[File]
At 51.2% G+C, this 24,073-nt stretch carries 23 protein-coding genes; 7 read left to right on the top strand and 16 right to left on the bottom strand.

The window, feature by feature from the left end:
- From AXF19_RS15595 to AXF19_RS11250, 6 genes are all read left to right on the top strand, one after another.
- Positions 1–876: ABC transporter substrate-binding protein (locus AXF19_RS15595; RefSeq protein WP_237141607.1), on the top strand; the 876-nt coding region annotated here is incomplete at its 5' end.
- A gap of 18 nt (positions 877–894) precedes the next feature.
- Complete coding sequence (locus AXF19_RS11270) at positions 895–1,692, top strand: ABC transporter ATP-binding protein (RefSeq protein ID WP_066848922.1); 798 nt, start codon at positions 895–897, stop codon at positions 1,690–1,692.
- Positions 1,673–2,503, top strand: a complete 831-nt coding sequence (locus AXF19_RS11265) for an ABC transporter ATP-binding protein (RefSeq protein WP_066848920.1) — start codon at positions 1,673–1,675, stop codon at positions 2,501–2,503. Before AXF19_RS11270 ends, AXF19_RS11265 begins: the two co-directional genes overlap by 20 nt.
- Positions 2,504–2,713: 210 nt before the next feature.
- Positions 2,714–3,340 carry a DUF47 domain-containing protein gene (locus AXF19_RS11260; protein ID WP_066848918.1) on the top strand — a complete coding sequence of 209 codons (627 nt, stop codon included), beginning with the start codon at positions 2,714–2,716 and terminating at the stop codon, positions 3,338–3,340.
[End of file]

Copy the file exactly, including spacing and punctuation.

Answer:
At 51.2% G+C, this 24,073-nt stretch carries 23 protein-coding genes; 7 read left to right on the top strand and 16 right to left on the bottom strand.

The window, feature by feature from the left end:
- From AXF19_RS15595 to AXF19_RS11250, 6 genes are all read left to right on the top strand, one after another.
- Positions 1–876: ABC transporter substrate-binding protein (locus AXF19_RS15595; RefSeq protein WP_237141607.1), on the top strand; the 876-nt coding region annotated here is incomplete at its 5' end.
- A gap of 18 nt (positions 877–894) precedes the next feature.
- Complete coding sequence (locus AXF19_RS11270) at positions 895–1,692, top strand: ABC transporter ATP-binding protein (RefSeq protein ID WP_066848922.1); 798 nt, start codon at positions 895–897, stop codon at positions 1,690–1,692.
- Positions 1,673–2,503, top strand: a complete 831-nt coding sequence (locus AXF19_RS11265) for an ABC transporter ATP-binding protein (RefSeq protein WP_066848920.1) — start codon at positions 1,673–1,675, stop codon at positions 2,501–2,503. Before AXF19_RS11270 ends, AXF19_RS11265 begins: the two co-directional genes overlap by 20 nt.
- Positions 2,504–2,713: 210 nt before the next feature.
- Positions 2,714–3,340 carry a DUF47 domain-containing protein gene (locus AXF19_RS11260; protein ID WP_066848918.1) on the top strand — a complete coding sequence of 209 codons (627 nt, stop codon included), beginning with the start codon at positions 2,714–2,716 and terminating at the stop codon, positions 3,338–3,340.